The early 2000s saw the last major PC releases, however, and smaller new games have been released on platforms such as the Wii, while ports of older games have been uploaded to the Internet Archive. By 2003, the Reader Rabbit series had been sold in over 40 countries and translated into 12 different languages. The languages include:
- French (titled "Lapin Malin") the games were first made into French in 1998. This is the main page.
- Spanish (titled "El Conejo Lector") It was announced by Tony Bordon, president of the international subsidiary of The Learning Company on 01 JUN 1998.
- German (titled "Billi Banni") Page here. Page here.
- Finnish (titled "Jussi Jänö")
- Swedish (titled "Kalle Kunskap"). There is a Reader Rabbit themed attraction at Parken Zoo in Eskilstuna, which replace the longstanding and successful Phantom Land. Various audiobooks have been released by Prelusion Games and Nordic Softsales, including titles such as: "Kalle Kunskap i Vilda Västern" (Reader Rabbit in the Wild West - 2010). Main page is located here, here and here.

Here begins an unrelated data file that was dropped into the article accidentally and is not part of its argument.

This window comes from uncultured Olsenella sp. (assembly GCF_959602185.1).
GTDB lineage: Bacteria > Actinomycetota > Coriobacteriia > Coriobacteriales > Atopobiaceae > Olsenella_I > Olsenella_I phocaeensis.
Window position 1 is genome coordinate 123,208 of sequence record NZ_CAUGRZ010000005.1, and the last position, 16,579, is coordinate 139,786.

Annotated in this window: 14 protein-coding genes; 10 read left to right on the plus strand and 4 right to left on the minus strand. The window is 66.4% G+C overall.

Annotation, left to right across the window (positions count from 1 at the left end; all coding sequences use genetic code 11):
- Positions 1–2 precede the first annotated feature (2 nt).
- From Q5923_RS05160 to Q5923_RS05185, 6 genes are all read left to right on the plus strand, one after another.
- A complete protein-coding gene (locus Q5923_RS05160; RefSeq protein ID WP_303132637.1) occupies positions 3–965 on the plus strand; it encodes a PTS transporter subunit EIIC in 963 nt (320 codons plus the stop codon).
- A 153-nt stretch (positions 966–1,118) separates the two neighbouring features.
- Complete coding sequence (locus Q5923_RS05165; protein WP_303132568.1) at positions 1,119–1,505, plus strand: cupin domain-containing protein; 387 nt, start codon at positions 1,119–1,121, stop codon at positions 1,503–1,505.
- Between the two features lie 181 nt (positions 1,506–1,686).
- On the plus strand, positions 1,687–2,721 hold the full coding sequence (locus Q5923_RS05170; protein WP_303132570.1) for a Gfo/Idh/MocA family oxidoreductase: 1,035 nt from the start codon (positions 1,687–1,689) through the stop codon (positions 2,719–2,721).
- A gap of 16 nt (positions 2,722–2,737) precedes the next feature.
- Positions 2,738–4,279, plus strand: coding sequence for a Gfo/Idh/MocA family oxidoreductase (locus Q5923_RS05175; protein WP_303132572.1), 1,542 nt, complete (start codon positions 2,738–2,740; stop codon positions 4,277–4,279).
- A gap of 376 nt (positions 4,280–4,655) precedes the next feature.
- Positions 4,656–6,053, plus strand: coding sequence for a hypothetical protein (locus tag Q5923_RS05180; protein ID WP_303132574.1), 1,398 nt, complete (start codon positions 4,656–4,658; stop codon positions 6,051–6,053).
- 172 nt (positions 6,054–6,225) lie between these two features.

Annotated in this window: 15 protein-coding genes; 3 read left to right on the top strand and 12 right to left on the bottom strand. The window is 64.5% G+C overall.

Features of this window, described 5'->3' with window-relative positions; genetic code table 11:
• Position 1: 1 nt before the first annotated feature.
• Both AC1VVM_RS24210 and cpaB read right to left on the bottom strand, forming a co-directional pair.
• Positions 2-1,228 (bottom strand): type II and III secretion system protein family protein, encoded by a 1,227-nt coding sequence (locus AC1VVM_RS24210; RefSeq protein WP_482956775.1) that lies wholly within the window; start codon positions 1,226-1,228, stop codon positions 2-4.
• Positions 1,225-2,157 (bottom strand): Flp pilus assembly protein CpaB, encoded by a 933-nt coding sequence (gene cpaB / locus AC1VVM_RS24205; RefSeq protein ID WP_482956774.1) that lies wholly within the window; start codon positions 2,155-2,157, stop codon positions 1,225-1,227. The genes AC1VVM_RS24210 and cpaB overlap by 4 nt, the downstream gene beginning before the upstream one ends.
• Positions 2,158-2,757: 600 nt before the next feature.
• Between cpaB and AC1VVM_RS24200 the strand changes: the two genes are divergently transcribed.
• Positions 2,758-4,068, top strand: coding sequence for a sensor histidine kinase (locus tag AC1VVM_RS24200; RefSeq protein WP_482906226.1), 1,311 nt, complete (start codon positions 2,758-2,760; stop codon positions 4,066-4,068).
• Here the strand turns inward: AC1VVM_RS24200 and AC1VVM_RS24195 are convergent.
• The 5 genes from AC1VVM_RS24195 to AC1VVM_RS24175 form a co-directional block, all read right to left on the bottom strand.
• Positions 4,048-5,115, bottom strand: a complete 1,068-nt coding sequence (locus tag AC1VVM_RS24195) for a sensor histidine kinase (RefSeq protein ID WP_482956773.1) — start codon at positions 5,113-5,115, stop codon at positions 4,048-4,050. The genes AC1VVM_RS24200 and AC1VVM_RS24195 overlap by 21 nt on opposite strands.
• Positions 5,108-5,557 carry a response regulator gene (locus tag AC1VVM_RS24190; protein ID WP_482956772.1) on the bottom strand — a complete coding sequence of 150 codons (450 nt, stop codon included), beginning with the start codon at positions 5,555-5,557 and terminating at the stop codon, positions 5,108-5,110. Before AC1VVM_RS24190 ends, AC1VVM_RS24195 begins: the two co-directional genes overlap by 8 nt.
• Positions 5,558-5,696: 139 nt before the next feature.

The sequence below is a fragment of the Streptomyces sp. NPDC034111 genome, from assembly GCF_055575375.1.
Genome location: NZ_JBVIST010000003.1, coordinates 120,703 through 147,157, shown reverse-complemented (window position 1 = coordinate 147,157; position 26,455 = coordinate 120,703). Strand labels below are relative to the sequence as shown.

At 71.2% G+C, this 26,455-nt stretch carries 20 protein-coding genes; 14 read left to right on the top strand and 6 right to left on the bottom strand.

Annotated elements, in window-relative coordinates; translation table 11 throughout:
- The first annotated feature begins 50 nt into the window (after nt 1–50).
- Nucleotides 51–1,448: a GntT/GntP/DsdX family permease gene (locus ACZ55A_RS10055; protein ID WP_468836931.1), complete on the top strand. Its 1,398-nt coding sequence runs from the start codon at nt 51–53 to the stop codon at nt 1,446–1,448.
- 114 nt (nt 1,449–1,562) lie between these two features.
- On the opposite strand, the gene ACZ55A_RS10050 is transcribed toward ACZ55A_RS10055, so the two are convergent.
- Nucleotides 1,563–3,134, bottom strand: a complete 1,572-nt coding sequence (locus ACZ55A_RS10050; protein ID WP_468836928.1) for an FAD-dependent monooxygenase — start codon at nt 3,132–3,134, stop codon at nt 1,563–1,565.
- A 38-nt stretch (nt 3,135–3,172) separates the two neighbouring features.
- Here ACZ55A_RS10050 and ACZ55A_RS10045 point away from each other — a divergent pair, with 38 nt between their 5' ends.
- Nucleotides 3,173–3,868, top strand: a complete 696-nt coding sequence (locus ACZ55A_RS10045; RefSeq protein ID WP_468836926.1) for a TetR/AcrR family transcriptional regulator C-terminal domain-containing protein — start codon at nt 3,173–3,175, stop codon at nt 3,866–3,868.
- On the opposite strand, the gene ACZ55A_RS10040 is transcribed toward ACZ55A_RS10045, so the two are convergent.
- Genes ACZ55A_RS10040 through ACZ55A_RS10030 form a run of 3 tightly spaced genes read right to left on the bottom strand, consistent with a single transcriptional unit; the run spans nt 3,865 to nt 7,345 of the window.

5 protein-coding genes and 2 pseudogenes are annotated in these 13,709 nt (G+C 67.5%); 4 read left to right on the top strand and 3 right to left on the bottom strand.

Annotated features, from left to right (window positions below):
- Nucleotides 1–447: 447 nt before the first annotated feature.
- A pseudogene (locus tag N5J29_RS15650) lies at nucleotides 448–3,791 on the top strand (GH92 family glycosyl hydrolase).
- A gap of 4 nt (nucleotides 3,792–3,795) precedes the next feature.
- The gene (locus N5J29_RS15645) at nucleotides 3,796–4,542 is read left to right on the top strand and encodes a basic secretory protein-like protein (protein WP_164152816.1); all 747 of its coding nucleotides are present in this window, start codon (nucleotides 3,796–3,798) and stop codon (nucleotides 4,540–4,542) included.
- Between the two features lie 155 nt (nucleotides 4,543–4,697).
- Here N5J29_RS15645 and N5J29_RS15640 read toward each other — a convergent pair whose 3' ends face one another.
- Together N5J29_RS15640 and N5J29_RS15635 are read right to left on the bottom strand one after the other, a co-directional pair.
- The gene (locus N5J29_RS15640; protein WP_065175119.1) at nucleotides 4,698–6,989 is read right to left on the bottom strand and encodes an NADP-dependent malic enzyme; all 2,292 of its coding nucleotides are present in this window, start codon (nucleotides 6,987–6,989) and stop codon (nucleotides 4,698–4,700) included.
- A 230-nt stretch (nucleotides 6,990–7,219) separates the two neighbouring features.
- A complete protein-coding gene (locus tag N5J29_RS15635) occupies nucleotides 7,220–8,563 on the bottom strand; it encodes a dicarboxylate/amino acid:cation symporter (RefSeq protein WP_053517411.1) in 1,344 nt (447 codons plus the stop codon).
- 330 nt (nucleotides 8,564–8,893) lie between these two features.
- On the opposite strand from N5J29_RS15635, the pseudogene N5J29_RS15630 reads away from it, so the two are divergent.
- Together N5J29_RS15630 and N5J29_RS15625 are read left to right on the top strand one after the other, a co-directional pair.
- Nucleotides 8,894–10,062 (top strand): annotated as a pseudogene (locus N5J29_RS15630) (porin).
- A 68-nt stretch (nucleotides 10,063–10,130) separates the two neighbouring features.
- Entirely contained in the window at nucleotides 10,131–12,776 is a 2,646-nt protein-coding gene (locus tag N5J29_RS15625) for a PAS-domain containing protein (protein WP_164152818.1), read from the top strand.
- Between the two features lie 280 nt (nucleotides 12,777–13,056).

- Norwegian (titled "Labbe Langøre")
- Danish (titled "Fætter Kanin")
- Portuguese (titled "Coelho Sabido"). In Brazil, Coelho Sabido is a trademark of Divertire Editora that has been active in the educational games market since 1998. ClueFinders is known as "Os Caça-Pistas".
- Dutch (titled "Robbie Konijn")
- Polish (titled "Królik Bystrzak")
- Japanese (titled リーダーラビット / "Leader Rabbit")
- Chinese (titled 瑞德小兔 / "Reid Bunny")
In March 2004, LeapFrog and Riverdeep entered into a publishing and distribution agreement for Reader Rabbit, for a series of 5 e-books about phonics to be released under the LeapPad learning system. However only three e-books were released by fall. In 2011, a game for the Nintendo Wii was announced. Houghton Mifflin Harcourt, the successor to Riverdeep after acquisitions and mergers, currently owns the license for the series, and it still sells the products through various distribution networks.